Kenya's government continues to insist on the closure of the vast Dadaab refugee camp by the end of the month, despite a high court order to block the proposal. Generally described as the world's biggest by numbers, Dadaab houses Somalis who have fled civil war in their home country.
The Kenyan government opened Dadaab in 1991. Situated in northeast Kenya near the Somali border, it was designed to house some 90,000 refugees as a temporary solution to Somalia's civil war and now houses 250,000 to 350,000.
The ruling Jubilee Party set the May deadline for closing Dadaab as a security measure, claiming the Somali Islamists Al-Shabab used the camp as a hideout. The Islamists have staged deadly attacks in Kenya in recent years.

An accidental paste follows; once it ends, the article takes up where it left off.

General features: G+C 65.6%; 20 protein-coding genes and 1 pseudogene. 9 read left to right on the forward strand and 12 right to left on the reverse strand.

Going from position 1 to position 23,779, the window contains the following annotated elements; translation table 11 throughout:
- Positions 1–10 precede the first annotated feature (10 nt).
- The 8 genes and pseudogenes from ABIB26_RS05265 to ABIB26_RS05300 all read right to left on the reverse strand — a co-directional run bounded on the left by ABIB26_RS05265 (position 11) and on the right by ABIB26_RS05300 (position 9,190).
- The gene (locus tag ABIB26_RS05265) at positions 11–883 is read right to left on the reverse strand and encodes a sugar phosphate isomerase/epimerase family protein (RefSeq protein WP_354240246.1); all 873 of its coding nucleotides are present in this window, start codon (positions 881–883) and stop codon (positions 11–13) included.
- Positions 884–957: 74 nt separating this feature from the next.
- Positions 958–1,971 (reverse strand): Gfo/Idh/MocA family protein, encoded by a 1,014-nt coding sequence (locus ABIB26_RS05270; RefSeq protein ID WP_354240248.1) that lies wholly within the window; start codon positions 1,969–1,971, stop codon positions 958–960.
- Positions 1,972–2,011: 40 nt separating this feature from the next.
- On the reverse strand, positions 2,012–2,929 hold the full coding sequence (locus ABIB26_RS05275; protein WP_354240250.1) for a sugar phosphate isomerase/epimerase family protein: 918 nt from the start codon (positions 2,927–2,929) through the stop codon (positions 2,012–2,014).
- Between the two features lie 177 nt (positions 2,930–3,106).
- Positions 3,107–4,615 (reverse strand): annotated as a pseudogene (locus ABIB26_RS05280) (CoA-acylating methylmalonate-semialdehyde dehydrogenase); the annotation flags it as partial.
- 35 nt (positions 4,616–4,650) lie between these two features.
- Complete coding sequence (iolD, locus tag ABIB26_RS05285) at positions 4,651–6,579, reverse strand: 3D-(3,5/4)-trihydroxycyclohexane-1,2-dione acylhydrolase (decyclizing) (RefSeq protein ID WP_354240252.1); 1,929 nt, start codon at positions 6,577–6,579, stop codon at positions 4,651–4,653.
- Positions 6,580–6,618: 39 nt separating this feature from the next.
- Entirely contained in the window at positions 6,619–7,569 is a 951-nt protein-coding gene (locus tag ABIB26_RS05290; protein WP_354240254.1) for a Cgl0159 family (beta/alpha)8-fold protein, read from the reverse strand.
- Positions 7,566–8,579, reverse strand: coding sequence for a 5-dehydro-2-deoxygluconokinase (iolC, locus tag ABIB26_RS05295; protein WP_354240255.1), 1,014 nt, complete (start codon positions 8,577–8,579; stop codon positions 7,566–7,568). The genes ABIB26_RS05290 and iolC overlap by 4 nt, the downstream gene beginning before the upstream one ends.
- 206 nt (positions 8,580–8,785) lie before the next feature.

The government also threatened to close Kakuma, a camp housing mainly refugees from the fighting in South Sudan. Closure of the camps would have displaced an estimated 600,000 people.
Britain's Guardian saw the government's threat as related to the general election in Aug 2017, with President Uhuru Kenyatta using it to portray himself as tough on terror. The newspaper describes the threat as cynical electioneering. It points out that threats are one thing and the reality of closing down the huge and well-established camps - now de facto cities - is something else entirely.
Date written/update: 2017-04-19